Geraldine Ferraro

<p>Did something go wrong with this weekend's time change? When/where did I just wake up?</p>

<p>Have you heard Geraldine Ferraro (Clinton campaign official) stating that Obama is "where he is" only because he is Black. And that her being criticized for such a statement would only be because she is white.</p>

<p>Apparently she feels he is simply an affirmative action candidate with no qualification or that African American males in this country are a "privileged few". EIther way, this is mind boggling.</p>

<p>Is this woman just completely insane? The ultimate irony being she was the ultimate "affirmative action hire" in 1984 when with essentially no experience she became the VP nominee and instead of continuing to blaze any trail thereafter, went on to lose two Senate runs.</p>

<p>Worse yet not only has the Clinton camp done NOTHING to reprimand her or otherwise reject this, they've issued a statement that Obama is wrong in crying foul on this.</p>

<p>This is a new low, even for the Clintons. Apparently any means justifies the end for them.</p>

<p>Her comments were pretty ignorant, IMHO. The fact that we have only had three black senators since Reconstruction speaks for itself as to the "ease" of being elected to statewide (much less national) office.</p>

<p>Middle-class white feminists have often been accused -- rightly -- of overlooking the challenges other groups face due to our preoccupation with our own experience. This is a pretty blatant example of that kind of myopia. It doesn't do the feminist cause any good, that's for sure.</p>

<p>
[quote]
"If Obama was a white man, he would not be in this position. And if he was a woman (of any color) he would not be in this position. He happens to be very lucky to be who he is. And the country is caught up in the concept."

[/quote]

That is what Ferraro said. </p>

<p>Regardless of whether it is racist or not, she is simply wrong. If Obama was a white man, he would be where he is based on his charism and political skills.</p>

<p>Well it did remind me of our first "black" president comparing Obama's candidacy to Jesse Jackson's .Completely dismissing Obamas broader based appeal.</p>

<p>"she is simply wrong"</p>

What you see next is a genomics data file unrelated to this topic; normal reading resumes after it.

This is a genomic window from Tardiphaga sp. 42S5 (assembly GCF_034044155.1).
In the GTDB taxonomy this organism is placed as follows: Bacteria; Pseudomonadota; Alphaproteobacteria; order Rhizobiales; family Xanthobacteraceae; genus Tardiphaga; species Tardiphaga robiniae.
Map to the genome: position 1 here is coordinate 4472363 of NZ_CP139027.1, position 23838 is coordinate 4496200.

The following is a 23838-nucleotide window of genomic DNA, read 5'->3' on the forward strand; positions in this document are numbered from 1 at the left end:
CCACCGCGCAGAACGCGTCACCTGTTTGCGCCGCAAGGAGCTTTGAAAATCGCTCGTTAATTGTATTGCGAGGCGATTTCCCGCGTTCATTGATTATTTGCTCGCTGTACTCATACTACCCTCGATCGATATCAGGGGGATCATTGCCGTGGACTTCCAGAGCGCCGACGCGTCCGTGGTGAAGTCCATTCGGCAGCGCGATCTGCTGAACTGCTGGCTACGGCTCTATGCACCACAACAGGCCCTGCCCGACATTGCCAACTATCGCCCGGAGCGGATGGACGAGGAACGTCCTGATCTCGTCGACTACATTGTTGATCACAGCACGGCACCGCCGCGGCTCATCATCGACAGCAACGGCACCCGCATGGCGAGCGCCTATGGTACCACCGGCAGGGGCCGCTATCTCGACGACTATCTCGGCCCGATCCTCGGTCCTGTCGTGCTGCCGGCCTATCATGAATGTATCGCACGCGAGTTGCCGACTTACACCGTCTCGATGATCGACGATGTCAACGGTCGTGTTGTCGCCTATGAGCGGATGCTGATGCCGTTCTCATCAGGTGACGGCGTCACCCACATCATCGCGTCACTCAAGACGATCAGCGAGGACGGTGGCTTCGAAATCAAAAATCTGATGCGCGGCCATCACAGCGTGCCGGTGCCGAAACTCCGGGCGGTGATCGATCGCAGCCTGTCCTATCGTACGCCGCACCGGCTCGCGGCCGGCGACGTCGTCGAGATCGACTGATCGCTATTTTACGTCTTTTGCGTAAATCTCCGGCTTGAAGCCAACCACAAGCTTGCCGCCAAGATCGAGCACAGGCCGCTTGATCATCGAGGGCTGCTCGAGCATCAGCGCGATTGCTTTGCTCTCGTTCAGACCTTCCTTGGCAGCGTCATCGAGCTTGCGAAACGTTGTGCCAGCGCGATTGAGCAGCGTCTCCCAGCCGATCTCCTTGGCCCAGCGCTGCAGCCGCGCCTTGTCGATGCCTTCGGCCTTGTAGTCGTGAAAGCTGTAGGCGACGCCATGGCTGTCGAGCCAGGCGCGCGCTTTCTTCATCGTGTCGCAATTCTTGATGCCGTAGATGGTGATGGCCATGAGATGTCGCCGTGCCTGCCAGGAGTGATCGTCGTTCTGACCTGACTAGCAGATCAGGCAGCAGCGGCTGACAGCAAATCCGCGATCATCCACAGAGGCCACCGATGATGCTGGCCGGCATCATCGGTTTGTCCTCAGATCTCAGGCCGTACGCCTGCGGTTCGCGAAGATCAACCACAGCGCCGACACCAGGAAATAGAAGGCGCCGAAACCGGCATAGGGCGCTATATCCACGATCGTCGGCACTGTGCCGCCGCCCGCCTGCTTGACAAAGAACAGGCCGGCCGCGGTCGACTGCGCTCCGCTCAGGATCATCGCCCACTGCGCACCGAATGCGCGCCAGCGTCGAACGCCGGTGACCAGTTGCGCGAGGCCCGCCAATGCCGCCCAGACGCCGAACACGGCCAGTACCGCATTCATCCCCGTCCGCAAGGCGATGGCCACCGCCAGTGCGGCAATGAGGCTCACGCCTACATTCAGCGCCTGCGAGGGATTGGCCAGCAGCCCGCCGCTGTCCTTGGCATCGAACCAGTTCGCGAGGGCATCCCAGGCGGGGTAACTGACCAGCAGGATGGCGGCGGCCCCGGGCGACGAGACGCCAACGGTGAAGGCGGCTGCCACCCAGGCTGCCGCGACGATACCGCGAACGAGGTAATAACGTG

<p>I think the fate of the theoretical white Obama is unknowable, so Ferraro is as entitled to speculate as anyone else. I have a bigger problem with her implication that Obama being "who he is" is primarily a matter of luck, not intelligence or skill or hard work. I guess that would explain all the lucky black sons of single mothers who are in charge of Wall Street, the Fortune 500, academia, and government right now. ::eyeroll::</p>

<p>I will point out to Rep. Ferraro that Obama made law review at Harvard; she went to Fordham and didn't. I'm sure she was just unlucky.</p>

<p>Ferraro is often nasty.</p>

<p>But Hillary didn't make the comment (she in fact has stated she does not agree) and Hillary shouldn't fire her for voicing her opinion; it may be an unpopular opinion but it is not racist to suggest that a particular public figure only got where he is because he is black.</p>

<p>I found Ferraro's comments disappointing. I also wonder why the voters of Ohio and Pennsylvannia are so convinced that HRC can deliver on the campaign promises she is making. Her husband failed to deliver on some of his most important promises and there is little evidence that she could build the legislative consensus that would be necessary to advance her agenda. I'm so tired of deadlock that I'm open to seeing what someone without so much "experience" could do! On 60 Minutes several weeks ago, there was an elderly lady saying she supported HRC because she did well under the WJC presidency and just felt that the return of the Clintons would benefit her economically. Maybe I'm the ignorant one, but that just seems so naive.</p>